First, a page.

'This is not a witch-hunt' - Referee at centre of Brian Gavin controversy wants answers
Pauric Pierce, the referee at the centre of the Brian Gavin suspension controversy, cannot believe the Offaly County Board's decision to overturn the four-week ban without justification.
Clara chairman Gavin was reported by Pierce for comments made during the Offaly Junior Football Championship quarter-final between Clara and Kilclonfert in July but the suspension was subsequently rescinded, allowing the high-profile referee to take charge of the All-Ireland hurling semi-final between Kilkenny and Waterford on August 9.
Pierce stepped down as Offaly Coiste na nÓg chairman as result of the ruling and despite seeking clarification 13 days ago, no response has been forthcoming.
"This is not a witch-hunt against Brian Gavin as I think he's the best referee in Ireland. I was just doing my job. The time and effort I have put into the Offaly County Board has been unreal and to be treated like this really vexes me," the 47-year-old said.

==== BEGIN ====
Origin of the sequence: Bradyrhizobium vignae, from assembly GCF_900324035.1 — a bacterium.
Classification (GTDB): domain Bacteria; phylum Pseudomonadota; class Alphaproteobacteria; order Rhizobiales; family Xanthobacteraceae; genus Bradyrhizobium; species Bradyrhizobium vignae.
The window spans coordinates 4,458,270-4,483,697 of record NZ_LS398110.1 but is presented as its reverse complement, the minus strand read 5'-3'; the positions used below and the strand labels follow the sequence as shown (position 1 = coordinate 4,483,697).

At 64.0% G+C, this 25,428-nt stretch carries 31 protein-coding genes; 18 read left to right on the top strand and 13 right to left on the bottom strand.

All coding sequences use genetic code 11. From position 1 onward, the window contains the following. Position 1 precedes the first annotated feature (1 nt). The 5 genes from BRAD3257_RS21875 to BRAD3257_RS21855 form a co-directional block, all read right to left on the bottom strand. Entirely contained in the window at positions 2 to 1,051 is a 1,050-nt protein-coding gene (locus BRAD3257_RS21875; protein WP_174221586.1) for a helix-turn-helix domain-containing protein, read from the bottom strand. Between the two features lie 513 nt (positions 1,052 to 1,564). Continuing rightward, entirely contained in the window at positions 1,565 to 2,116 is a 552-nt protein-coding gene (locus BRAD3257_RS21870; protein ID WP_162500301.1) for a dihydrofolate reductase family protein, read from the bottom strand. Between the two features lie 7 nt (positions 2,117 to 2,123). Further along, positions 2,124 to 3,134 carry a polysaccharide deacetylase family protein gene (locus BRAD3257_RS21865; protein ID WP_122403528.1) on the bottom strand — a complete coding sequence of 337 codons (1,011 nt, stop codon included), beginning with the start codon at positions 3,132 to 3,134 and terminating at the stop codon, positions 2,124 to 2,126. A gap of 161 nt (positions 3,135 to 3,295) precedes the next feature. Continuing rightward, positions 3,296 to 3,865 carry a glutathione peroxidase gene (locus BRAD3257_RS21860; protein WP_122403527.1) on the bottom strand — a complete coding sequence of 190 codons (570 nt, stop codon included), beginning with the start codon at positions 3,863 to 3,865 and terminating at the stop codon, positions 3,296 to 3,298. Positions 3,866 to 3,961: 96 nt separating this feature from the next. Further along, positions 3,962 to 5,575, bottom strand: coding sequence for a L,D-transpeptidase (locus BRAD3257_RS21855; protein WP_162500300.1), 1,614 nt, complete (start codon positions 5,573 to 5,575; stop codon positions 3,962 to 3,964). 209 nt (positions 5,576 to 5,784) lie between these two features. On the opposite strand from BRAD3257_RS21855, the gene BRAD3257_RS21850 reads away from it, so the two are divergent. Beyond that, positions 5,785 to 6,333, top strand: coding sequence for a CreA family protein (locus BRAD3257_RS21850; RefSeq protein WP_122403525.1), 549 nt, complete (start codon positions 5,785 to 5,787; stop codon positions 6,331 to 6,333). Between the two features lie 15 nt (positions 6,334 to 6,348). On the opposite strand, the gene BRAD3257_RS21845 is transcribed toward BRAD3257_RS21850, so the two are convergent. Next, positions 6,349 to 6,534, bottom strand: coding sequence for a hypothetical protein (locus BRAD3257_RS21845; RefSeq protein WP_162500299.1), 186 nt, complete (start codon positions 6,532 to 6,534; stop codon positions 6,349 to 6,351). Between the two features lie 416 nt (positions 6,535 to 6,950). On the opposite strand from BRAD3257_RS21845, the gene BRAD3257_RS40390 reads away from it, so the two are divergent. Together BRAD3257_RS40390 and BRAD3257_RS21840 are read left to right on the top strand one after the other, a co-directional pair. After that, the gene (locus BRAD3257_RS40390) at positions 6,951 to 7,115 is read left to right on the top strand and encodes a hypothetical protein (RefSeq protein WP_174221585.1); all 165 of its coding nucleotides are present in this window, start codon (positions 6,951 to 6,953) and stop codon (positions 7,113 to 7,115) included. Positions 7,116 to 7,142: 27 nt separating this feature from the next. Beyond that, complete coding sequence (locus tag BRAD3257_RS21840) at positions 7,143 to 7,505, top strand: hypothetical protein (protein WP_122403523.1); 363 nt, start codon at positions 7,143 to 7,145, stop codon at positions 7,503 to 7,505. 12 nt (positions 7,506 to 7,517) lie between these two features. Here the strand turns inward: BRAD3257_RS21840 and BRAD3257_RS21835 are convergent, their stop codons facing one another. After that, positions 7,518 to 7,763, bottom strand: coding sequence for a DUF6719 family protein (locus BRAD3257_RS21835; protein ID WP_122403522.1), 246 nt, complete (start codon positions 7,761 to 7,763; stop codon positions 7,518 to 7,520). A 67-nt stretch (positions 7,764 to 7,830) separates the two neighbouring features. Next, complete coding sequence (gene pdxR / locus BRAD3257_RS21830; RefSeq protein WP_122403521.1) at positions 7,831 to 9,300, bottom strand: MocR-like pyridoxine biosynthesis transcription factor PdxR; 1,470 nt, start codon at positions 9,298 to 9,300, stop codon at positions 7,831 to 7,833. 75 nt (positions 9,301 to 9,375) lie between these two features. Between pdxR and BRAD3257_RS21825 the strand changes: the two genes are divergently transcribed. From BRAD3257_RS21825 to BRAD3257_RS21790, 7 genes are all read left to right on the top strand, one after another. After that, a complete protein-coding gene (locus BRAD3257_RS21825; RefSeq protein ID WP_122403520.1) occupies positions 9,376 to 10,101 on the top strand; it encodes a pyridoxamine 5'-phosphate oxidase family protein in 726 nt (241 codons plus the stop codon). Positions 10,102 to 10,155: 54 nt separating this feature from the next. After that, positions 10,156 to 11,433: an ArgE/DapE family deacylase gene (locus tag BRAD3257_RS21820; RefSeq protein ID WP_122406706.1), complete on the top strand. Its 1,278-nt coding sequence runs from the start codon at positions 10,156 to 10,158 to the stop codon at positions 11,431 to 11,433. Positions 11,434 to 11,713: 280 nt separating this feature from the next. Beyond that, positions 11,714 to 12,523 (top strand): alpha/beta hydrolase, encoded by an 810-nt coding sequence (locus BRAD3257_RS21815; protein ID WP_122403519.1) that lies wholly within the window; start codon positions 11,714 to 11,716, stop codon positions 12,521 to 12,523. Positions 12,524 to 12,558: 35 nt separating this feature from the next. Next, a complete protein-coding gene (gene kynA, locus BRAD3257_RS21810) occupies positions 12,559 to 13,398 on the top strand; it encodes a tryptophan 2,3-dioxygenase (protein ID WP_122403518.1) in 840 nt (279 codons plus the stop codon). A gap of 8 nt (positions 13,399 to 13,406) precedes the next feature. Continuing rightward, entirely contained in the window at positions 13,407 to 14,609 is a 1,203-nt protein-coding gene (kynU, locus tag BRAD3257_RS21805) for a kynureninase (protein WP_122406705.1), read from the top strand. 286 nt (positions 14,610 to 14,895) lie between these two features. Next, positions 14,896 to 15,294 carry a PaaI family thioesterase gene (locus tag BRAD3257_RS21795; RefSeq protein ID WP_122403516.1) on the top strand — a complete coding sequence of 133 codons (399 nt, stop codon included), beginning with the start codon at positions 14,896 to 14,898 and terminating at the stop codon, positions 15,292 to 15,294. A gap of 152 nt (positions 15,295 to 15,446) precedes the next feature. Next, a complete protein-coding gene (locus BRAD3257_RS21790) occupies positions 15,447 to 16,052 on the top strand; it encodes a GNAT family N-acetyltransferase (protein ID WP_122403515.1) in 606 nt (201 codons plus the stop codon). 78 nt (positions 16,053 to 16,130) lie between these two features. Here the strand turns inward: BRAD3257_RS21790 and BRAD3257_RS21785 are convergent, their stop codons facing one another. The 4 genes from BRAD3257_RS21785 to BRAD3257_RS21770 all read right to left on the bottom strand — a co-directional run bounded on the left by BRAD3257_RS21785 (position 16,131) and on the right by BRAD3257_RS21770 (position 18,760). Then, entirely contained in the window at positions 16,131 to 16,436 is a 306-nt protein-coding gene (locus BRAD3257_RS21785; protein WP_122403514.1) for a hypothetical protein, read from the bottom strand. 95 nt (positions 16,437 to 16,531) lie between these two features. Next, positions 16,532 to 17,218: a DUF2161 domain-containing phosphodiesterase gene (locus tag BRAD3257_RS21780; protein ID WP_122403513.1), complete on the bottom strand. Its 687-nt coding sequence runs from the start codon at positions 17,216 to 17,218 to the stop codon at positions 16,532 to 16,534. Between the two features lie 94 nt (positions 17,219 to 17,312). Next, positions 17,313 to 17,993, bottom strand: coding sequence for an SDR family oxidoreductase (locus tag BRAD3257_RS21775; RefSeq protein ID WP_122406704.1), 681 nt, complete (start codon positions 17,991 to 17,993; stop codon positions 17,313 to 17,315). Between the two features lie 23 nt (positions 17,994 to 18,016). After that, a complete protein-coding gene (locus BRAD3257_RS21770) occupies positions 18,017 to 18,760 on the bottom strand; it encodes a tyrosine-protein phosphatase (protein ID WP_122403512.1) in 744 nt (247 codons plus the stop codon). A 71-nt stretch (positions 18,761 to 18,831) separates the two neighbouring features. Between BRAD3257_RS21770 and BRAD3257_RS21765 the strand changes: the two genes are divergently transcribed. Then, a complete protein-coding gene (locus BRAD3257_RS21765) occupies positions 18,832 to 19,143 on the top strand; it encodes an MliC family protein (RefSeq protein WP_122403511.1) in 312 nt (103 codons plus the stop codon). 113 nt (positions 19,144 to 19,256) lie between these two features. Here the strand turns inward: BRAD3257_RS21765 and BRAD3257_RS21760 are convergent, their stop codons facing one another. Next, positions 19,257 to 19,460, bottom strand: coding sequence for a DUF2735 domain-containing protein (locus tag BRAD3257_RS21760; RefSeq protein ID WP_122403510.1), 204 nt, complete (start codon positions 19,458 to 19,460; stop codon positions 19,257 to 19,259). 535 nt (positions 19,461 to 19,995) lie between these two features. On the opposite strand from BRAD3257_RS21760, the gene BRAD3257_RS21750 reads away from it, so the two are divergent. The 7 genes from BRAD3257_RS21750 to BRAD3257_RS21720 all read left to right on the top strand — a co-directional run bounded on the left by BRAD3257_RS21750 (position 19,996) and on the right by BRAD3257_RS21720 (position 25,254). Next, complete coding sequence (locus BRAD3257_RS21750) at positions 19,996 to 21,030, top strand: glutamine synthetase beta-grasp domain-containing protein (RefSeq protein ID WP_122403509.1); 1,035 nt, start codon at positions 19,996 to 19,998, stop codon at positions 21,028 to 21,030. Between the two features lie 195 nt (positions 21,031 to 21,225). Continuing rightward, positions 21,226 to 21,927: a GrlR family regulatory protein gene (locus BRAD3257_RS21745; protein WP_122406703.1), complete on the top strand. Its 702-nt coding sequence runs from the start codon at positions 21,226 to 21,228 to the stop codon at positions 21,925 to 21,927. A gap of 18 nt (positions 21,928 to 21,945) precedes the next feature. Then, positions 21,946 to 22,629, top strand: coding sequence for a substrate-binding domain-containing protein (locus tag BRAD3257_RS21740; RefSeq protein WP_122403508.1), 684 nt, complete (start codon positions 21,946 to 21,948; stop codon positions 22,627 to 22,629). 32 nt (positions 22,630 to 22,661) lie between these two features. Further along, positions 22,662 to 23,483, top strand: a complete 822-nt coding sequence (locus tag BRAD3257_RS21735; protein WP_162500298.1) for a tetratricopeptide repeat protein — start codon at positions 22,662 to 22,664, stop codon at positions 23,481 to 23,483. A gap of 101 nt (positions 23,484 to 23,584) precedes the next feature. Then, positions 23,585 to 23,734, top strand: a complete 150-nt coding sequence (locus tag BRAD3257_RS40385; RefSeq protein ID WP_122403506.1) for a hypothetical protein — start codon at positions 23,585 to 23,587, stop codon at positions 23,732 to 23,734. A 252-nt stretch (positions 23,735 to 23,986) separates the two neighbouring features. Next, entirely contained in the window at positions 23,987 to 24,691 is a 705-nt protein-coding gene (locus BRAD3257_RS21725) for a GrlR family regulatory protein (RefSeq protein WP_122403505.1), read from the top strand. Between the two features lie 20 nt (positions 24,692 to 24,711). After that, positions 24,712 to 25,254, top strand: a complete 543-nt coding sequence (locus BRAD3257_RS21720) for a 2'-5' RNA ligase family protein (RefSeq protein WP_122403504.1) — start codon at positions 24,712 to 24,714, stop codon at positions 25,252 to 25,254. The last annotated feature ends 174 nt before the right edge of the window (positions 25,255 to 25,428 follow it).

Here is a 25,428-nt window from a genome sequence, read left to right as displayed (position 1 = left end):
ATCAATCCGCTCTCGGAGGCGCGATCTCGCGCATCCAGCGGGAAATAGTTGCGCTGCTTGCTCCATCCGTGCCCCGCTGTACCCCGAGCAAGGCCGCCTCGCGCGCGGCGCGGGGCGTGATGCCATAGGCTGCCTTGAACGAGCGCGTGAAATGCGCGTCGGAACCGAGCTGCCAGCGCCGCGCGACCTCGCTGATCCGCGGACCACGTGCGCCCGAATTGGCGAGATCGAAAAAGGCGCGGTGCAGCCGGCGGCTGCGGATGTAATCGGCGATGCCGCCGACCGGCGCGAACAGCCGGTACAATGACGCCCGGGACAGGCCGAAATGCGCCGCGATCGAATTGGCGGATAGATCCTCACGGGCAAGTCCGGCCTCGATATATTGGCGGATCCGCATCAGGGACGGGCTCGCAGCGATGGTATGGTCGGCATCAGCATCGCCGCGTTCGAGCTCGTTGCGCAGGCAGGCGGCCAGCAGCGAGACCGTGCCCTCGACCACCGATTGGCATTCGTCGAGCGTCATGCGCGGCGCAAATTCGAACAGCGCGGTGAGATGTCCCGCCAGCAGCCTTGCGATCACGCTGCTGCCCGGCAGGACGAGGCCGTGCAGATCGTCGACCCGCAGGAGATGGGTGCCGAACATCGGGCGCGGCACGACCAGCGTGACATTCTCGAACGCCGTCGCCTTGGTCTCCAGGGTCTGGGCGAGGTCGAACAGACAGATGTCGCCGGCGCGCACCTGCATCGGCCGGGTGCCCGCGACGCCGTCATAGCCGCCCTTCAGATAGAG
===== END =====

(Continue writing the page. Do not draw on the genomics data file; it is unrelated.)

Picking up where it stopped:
"A row broke out and Brian ran the width of the field to hurl abuse but I've no ill feelings towards him. I would have done the same if it was anyone else. There are no winners in this situation, just losers."
"For an outsider looking in it looks as if Brian's suspension was lifted so he could referee that game. Maybe they came under pressure from Croke Park, I don't know. The GAA seems to work in mysterious ways.
The Raheen man, who overcome a quadruple bypass 12 months ago to referee again, believes his treatment is typical of the plight of the men in black who have a thankless job.
"It's open season on referees. Everybody saw what went on, what message are sending to referees in the GAA? I've received great backing from clubs and referees but nothing from the County Board," he said.
"After all the work I've put into the GAA surely that's the least I could expect, it's common courtesy. After 25 years of service to the GAA this feels like a bit of a slap in the face.
"I'm wondering what ruling this comes under and I want clarification. If I made a mistake in my report or done something wrong then I want to know. I just want answers."
Pierce took up refereeing eight years ago when his playing career finished and the father of four's eldest son Fintan, 20, is following in his footsteps into refereeing. However, despite serving as chairman for two years, he now finds it impossible to vindicate the County Board.
He concluded: "I've been working with them for the last six or seven years and now nothing. I've defended them up and down because people don't realise the good work that's being done. But once again we've let ourselves down badly."